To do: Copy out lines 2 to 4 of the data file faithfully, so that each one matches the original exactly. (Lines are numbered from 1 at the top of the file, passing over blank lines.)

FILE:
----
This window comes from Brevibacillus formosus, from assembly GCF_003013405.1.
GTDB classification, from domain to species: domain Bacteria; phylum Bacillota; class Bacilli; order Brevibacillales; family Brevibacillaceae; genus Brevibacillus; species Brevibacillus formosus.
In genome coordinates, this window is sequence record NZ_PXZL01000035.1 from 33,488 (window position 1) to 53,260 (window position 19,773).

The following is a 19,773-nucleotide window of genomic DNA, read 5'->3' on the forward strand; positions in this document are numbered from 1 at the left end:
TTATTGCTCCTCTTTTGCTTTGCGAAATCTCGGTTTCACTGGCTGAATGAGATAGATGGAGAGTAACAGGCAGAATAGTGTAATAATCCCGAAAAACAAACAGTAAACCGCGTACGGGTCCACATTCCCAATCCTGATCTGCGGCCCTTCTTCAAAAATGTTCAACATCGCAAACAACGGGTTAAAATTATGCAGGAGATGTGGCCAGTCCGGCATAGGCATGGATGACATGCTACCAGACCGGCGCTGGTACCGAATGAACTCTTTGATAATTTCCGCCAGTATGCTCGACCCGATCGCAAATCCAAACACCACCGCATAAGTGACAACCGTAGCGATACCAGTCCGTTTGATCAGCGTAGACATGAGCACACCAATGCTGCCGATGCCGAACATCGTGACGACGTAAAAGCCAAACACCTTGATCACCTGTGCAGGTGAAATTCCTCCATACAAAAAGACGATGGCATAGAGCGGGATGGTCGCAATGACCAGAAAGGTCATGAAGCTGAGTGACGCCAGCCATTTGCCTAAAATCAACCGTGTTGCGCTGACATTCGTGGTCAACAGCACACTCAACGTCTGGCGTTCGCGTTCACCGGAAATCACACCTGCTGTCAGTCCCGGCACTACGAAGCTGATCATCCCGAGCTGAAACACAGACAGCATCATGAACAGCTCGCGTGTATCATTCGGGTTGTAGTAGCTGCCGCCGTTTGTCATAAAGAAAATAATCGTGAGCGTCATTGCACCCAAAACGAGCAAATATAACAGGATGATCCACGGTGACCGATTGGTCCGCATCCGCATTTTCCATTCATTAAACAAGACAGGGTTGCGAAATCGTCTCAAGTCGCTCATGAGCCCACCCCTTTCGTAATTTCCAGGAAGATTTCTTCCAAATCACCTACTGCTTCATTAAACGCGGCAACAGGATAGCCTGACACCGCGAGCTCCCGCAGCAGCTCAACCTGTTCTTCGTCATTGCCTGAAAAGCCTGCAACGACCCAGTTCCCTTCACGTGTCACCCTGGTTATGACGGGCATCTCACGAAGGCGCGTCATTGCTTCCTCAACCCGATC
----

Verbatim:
GTDB classification, from domain to species: domain Bacteria; phylum Bacillota; class Bacilli; order Brevibacillales; family Brevibacillaceae; genus Brevibacillus; species Brevibacillus formosus.
In genome coordinates, this window is sequence record NZ_PXZL01000035.1 from 33,488 (window position 1) to 53,260 (window position 19,773).

The following is a 19,773-nucleotide window of genomic DNA, read 5'->3' on the forward strand; positions in this document are numbered from 1 at the left end: